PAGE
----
Winter is my time to work on various handwork projects. I love spending time with my family each evening but I always like to have something to keep my hands busy. Here’s some of my favourites.
The Art & Craft of Handmade Things
Besides cooking (and eating!) delicious soups and stews, one of my favourite winter comforts is creating handmade items. I enjoy sewing, quilting, knitting, embroidery—you name it—any project I can do by hand on my lap while I hang out with my family during the cold winter evenings.
Even if you’ve never threaded a needle or knitted a stitch, I encourage you to give it a try. In this era of endless screens and multitudes of plastics, it’s so enjoyable to put those things aside and create something unique with natural materials.
Stock up on some pure wool felts, cotton fabrics, wool fleece stuffing, and embroidery flosses, and you’ll have what you need to make all sorts of projects.
I made my first Waldorf-style doll in Grade 6 when I started attending a Waldorf school. The fabric is called ‘cotton knit interlock’ and there are many online shops that sell it in a wide range of skin colours.
You can find free patterns online, buy a kit on Amazon, or your local library may have them as well. When my daughter was little, I would craft the dolls and she would come up with the homemade outfits like the purple one pictured here.
While I’m highlighting my love of making handmade items, I admit I prefer to piece my quilts on the sewing machine and then do some hand stitching to embellish them. If you’d like to learn to dye fabrics for quilting, see my book Fabric Dyeing 101: Simple Instructions For Beautiful Fabrics here.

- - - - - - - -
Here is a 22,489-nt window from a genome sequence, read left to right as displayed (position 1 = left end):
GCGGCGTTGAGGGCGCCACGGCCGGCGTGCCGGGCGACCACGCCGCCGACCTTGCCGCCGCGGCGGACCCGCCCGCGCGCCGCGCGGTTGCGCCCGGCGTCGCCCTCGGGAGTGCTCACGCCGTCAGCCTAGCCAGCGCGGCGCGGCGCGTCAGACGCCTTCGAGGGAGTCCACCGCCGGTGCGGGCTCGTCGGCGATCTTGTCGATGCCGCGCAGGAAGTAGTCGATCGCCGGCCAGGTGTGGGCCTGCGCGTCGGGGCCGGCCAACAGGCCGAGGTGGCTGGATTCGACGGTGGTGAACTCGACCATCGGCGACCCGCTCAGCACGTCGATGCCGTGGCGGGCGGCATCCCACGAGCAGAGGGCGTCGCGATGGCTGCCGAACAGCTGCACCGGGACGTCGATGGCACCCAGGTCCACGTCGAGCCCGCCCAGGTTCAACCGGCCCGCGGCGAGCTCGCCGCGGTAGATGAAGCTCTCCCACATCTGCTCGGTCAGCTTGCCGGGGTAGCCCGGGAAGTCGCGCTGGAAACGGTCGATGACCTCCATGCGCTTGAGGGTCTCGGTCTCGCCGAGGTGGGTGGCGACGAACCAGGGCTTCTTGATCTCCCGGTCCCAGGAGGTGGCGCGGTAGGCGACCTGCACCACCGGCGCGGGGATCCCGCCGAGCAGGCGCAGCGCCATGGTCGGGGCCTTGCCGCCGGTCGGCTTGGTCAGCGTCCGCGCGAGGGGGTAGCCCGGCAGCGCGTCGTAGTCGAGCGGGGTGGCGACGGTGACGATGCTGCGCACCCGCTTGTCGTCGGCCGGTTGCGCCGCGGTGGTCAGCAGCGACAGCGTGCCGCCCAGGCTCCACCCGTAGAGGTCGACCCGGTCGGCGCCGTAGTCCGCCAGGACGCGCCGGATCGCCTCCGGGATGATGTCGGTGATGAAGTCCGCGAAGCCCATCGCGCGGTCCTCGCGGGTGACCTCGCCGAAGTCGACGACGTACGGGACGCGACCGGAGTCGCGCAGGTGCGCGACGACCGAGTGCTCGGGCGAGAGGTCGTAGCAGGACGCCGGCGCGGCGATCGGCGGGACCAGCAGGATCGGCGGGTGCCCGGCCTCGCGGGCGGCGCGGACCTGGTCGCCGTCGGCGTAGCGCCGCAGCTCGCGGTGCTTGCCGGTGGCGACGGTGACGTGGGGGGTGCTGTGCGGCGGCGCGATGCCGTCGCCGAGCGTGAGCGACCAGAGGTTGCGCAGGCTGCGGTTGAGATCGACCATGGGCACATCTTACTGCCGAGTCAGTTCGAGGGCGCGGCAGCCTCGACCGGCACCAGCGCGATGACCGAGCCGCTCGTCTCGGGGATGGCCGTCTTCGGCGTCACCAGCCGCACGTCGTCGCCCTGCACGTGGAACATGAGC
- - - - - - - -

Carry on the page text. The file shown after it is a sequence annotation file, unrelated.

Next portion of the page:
Quilting is often presented as a classic, frugal art form, which I always find rather funny. While I agree it can be art (for sure), in this day and age, we often take perfectly good, brand new yards of fabric, cut them into smaller pieces, and then sew them back together in a different arrangement. That’s far from frugal!
Back in the day, fabric scraps were used to form a warm blanket for beds. Now that was frugal and practical art! Either way, quiltmaking is very enjoyable. You can make bed quilts, decorative wall hangings, and smaller items like purses, tea cozies, or iPad covers.
I learned to make quilts many years ago from a how-to book. Today you can join a quilt club or guild, find a book or dvd, or watch how-to videos on YouTube.
Appley Dapply is the name of Beatrix Potter book. This little grey mouse got a lot of play time in our house. It’s quite a feat in this era of Disney and masses of plastic toys to create a handmade toy your kid cherishes.
There are many great Beatrix Potter toy patterns in this out-of-print book, Toys from the Tales of Beatrix Potter. The patterns are appropriate for more advanced sewers. Check your library or used book sellers.
Wool Felt Embroidery
Embroidery has made a huge comeback in recent years. This snowman calendar was made with wool felt, embroidery floss, and beads. It’s the wool felt (not synthetic or acrylic) that makes all the difference. The stuff sold at dollar stores and most fabric stores is synthetic. It’s hard to sew and doesn’t feel very nice to touch. Wool felt is available from online shops (try Waldorf supply shops) and comes in all sorts of gorgeous, natural colours.
Suggested projects include little pouches or purses, iPod and iPad covers, book covers, small felt toys, wall hangings and calendars.
Related: DIY Wool Felt Phone Case
This is from the book, Sweet & Simple Needle-Felted Animals by Sachiko Suso. It’s a really thorough guide to making a variety of felted animals with detailed written and visual instructions. You can see an excerpt here with examples of more creations (cute alert!) or find the book here on Amazon.
Baa! I made this pattern up based on a photo of a lamb. I stitched together wool felt and then added the fluffy coat with real lamb’s fleece. Baa!
As you can see, the Smiling Dog has been very well loved over the years! When my daughter was little, I worked my way through almost every item in the book Sewing Tiny Toys, and then the sequel Soft Animals A to Z. I like to make realistic-looking stuffed animals, but you can pick whatever appeals to you. There are tons of books and sites with patterns available.
And let’s not leave out knitting. That’s an entire other realm of possibility!
~Melissa the Empress of Dirt ♛